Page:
posted by UMDirector at 5:33 AM on June 28, 2006


robocop is bleeding: Ninja New York!

Ever been? That place got the single worst review the NY Times ever gave.
posted by StickyCarpet at 5:55 AM on June 28, 2006


For the baseball there's ebay or stubhub or just turning up at the stadium and buying from scalpers . . . . if you do Craigslist, arrange to go meet the seller somwhere and exchange cash for tickets, do not send paypal or a cheque.
posted by jamesonandwater at 6:04 AM on June 28, 2006


Furthering Jamesonandwater's suggestion for tickets, stubhub is great. They guarantee the ticket's authenticity and meet you somewhere reasonable. Prices vary.
posted by JohnnyGunn at 6:25 AM on June 28, 2006


I can't believe no one's said this already, but there's only one jazz club to visit if you're only going to visit one, and that's the Village Vanguard. For decades they've had the best jazz musicians in the world on a regular basis, the prices are reasonable compared with the top-rank competition, and it's an incredible place to hear music: a funky basement room with superb acoustics, where the musicians are just a few yards away. (Go early and get a table near the front, but even if you get stuck at the bar in the back, you're still amazingly close.) All due respect to Smalls and other fine venues, but you'd be nuts to go anywhere but the Vanguard; it's the most famous, and perhaps the best, jazz club in the world.

And it's in the West Village (just a skip and a holler from the Sheridan Square subway stop ["The space and the streets at this local stop, Sheridan Square, are too much like reality itself to play ignoble tricks"]), so there are plenty of fine restaurants around where you can have dinner first. (No food at the club. Oh, and it's cash only—glad I remembered to warn you of that!)
posted by languagehat at 6:30 AM on June 28, 2006


We stumbled upon Blue Ribbon last year and it's on our must-eat-at-restaurant list. I'm not Mr. Weird Food or anything, but the roasted bone marrow is absolutely outstanding. Great atmosphere, friendly waiters and some of the best and freshest oysters in town.
posted by Atom12 at 6:52 AM on June 28, 2006


Second the Village Vanguard.
posted by mattbucher at 7:34 AM on June 28, 2006


Coney Island. The beaches, Astroland, Nathan's, and yes - baseball! If you're not wedded to the subway series, the Mets have a minor league affiliate in Coney Island, and it's great. It's an exceptionally well-designed stadium, with appropriate nods to the neighborhoods, garish lighting and all.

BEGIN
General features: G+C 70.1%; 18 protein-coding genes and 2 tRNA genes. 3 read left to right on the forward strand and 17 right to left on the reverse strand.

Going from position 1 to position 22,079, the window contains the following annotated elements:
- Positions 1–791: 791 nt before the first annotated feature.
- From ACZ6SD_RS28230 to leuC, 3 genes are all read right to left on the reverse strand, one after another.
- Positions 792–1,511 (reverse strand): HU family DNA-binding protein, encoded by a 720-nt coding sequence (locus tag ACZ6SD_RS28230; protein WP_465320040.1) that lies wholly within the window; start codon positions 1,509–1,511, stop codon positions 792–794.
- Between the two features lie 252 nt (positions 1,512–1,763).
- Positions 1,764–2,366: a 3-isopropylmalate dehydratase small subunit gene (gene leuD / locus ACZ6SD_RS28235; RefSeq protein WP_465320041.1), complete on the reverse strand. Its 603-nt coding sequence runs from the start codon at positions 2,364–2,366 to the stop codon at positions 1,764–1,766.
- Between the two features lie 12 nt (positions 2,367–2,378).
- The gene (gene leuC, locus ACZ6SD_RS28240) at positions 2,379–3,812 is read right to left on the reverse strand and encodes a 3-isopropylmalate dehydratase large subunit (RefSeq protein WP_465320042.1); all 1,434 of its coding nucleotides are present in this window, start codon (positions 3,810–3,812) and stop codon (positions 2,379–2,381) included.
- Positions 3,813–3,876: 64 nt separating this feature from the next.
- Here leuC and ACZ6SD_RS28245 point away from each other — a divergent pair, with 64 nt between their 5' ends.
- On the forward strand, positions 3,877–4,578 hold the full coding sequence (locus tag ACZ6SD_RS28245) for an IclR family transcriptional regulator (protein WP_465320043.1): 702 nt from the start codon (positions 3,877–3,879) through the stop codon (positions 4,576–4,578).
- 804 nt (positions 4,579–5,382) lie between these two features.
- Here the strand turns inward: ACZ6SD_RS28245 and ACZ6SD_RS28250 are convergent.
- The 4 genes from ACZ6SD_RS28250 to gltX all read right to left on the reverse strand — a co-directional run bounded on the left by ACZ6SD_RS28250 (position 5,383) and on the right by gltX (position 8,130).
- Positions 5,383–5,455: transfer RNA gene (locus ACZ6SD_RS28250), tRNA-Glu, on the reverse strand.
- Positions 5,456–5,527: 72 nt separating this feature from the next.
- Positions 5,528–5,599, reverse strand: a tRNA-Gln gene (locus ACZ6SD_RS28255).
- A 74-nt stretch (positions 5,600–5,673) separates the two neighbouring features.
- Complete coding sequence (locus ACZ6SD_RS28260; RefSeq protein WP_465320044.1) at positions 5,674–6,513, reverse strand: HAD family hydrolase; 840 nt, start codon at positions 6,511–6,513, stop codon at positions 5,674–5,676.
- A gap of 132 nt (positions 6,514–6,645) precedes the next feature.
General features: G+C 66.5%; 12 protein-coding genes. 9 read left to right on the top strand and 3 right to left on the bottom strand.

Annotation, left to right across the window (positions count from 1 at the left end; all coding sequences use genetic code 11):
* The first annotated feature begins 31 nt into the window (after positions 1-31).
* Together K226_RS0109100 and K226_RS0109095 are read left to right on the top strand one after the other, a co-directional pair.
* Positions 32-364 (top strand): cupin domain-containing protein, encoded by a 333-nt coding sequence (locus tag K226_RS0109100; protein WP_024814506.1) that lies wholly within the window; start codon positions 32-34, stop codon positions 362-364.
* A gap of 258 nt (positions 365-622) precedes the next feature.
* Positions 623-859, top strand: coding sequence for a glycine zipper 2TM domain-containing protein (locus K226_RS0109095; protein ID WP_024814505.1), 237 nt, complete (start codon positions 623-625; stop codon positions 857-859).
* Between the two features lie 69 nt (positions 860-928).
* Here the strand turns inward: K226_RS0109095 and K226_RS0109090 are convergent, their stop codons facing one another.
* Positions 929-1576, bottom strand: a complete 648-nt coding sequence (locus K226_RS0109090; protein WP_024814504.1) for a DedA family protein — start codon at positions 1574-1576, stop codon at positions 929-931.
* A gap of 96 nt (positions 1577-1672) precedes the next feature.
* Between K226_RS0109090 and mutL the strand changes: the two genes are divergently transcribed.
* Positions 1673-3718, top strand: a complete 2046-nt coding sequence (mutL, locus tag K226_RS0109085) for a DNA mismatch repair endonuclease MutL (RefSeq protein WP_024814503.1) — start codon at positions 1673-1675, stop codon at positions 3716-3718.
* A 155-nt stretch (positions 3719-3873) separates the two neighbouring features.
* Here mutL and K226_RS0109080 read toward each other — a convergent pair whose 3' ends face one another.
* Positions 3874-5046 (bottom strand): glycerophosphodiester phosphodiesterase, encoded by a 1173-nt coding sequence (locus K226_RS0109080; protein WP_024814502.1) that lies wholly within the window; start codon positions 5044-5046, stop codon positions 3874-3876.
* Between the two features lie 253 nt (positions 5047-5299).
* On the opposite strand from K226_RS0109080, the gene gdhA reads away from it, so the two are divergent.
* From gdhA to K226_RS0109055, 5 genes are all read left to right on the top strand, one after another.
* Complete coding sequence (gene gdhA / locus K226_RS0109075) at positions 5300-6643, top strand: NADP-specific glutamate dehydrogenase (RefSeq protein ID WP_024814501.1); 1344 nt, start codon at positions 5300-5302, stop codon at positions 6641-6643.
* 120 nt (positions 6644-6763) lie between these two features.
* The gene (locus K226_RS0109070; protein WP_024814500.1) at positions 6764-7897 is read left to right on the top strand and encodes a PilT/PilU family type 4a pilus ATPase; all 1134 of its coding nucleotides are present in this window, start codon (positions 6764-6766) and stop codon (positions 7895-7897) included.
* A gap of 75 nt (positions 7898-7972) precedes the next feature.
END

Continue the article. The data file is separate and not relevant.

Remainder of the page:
posted by sachinag at 8:33 AM on June 28, 2006


When you say "quick one night excursion to Niagara Falls", I really hope you don't mean by car. That's an eight hour trip, at minimum.
posted by gnomeloaf at 8:54 AM on June 28, 2006


Oooh, I second Coney Island. It is so much fun.

And unless you absolutely abhor crowds, standing or sitting on the East Side Highway watching the fireworks with loads of other people is something that needs to be done if you're there on the 4th. :) No other feeling like it.
posted by SisterHavana at 9:53 AM on June 28, 2006


The Village Vanguard and Smalls are both excellent choices for jazz clubs. My suggestion would be to go to an early set at the Vanguard, go grab a bite to eat, and then head to Smalls for low-cover, stay-all-night late sets until the wee hours.

The Paul Motian Band is playing the Vanguard through July 2; they're closed Monday July 3, and from July 4 forward it's the Steve Wilson Quintet. Both of these are great acts.
posted by enrevanche at 11:27 AM on June 28, 2006


I neglected to mention in my previous comment that Smalls is right around the corner from the Vanguard... three minutes' walk, literally.
posted by enrevanche at 11:30 AM on June 28, 2006


In my modest opinion, the Vanguard is overhyped, overcrowded - I mean elbow to elbow - overpriced, and the acoustics are excellent - if you are running mics into a soundboard. Also, the drinks are watery.

If you're interested in experiencing jazz, pick up the digitally remastered recording performed at the Vanguard, but if you're interested in experiencing *live* jazz, go somewhere else.

(Full disclaimer: I've seen dozens of shows at the VV, so I can hate on it with confidence; on the other hand, how bad can it be? It certainly seems to attract the top talent, most of whom can be chatted up at the pizza place next door right after the set.)
posted by ikkyu2 at 4:29 PM on June 28, 2006


Wow. I've known a lot of jazz fans, and I've never heard anyone say anything remotely like that about the Vanguard. (Yes, it's crowded; how could it not be with great bands, a worldwide reputation, and a small room? But most people accept that as part of the deal when they see live music, and if you sit at a table, it's just like being in a crowded restaurant—not "elbow to elbow." I never found the drinks watery, but then I usually order beer.) Obviously I respect your right to your opinion, but if you hate it that much, why do you keep going?
posted by languagehat at 5:39 PM on June 28, 2006


I've heard good things about the Blue Note, jazz-wise, but I'm no jazz fan myself.

As for restaurants: you could see if Babbo (West 4th & Waverly) has anything open, but it's unlikely. I've also heard interesting things about BLT Steak (mix-and-match sides, baskets of cheese popovers).
posted by anjamu at 7:12 PM on June 28, 2006


if you hate it that much, why do you keep going?

Because of who plays there, I guess.
posted by ikkyu2 at 7:15 PM on June 30, 2006